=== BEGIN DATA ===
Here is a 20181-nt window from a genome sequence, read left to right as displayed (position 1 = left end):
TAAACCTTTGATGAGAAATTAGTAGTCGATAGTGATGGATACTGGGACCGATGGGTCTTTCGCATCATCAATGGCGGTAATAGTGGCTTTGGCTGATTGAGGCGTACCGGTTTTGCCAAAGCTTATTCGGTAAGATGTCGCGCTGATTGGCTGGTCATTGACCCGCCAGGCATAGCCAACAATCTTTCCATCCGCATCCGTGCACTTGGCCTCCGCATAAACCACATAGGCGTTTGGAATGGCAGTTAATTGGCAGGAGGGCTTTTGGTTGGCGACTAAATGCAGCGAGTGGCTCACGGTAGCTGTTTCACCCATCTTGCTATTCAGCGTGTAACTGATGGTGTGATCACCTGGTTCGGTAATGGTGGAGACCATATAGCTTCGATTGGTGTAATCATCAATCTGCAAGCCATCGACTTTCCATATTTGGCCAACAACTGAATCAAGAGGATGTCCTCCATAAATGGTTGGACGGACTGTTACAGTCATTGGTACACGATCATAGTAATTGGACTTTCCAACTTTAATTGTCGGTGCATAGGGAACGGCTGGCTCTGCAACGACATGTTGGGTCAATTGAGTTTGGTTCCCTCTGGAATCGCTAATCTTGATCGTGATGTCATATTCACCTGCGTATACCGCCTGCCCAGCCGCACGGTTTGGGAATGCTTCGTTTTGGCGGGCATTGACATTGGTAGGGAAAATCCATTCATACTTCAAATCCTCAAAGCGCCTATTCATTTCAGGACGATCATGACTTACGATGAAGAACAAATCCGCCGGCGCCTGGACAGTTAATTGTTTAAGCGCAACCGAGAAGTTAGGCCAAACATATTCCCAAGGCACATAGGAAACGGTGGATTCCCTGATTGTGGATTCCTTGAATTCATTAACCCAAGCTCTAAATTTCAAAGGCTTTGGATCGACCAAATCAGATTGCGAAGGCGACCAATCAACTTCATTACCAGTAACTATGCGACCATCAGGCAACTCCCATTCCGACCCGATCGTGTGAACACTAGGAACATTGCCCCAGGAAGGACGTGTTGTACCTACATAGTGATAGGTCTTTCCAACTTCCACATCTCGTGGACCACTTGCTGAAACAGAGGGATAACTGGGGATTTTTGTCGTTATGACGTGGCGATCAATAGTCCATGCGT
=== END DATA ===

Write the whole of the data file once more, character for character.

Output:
Here is a 20181-nt window from a genome sequence, read left to right as displayed (position 1 = left end):
TAAACCTTTGATGAGAAATTAGTAGTCGATAGTGATGGATACTGGGACCGATGGGTCTTTCGCATCATCAATGGCGGTAATAGTGGCTTTGGCTGATTGAGGCGTACCGGTTTTGCCAAAGCTTATTCGGTAAGATGTCGCGCTGATTGGCTGGTCATTGACCCGCCAGGCATAGCCAACAATCTTTCCATCCGCATCCGTGCACTTGGCCTCCGCATAAACCACATAGGCGTTTGGAATGGCAGTTAATTGGCAGGAGGGCTTTTGGTTGGCGACTAAATGCAGCGAGTGGCTCACGGTAGCTGTTTCACCCATCTTGCTATTCAGCGTGTAACTGATGGTGTGATCACCTGGTTCGGTAATGGTGGAGACCATATAGCTTCGATTGGTGTAATCATCAATCTGCAAGCCATCGACTTTCCATATTTGGCCAACAACTGAATCAAGAGGATGTCCTCCATAAATGGTTGGACGGACTGTTACAGTCATTGGTACACGATCATAGTAATTGGACTTTCCAACTTTAATTGTCGGTGCATAGGGAACGGCTGGCTCTGCAACGACATGTTGGGTCAATTGAGTTTGGTTCCCTCTGGAATCGCTAATCTTGATCGTGATGTCATATTCACCTGCGTATACCGCCTGCCCAGCCGCACGGTTTGGGAATGCTTCGTTTTGGCGGGCATTGACATTGGTAGGGAAAATCCATTCATACTTCAAATCCTCAAAGCGCCTATTCATTTCAGGACGATCATGACTTACGATGAAGAACAAATCCGCCGGCGCCTGGACAGTTAATTGTTTAAGCGCAACCGAGAAGTTAGGCCAAACATATTCCCAAGGCACATAGGAAACGGTGGATTCCCTGATTGTGGATTCCTTGAATTCATTAACCCAAGCTCTAAATTTCAAAGGCTTTGGATCGACCAAATCAGATTGCGAAGGCGACCAATCAACTTCATTACCAGTAACTATGCGACCATCAGGCAACTCCCATTCCGACCCGATCGTGTGAACACTAGGAACATTGCCCCAGGAAGGACGTGTTGTACCTACATAGTGATAGGTCTTTCCAACTTCCACATCTCGTGGACCACTTGCTGAAACAGAGGGATAACTGGGGATTTTTGTCGTTATGACGTGGCGATCAATAGTCCATGCGT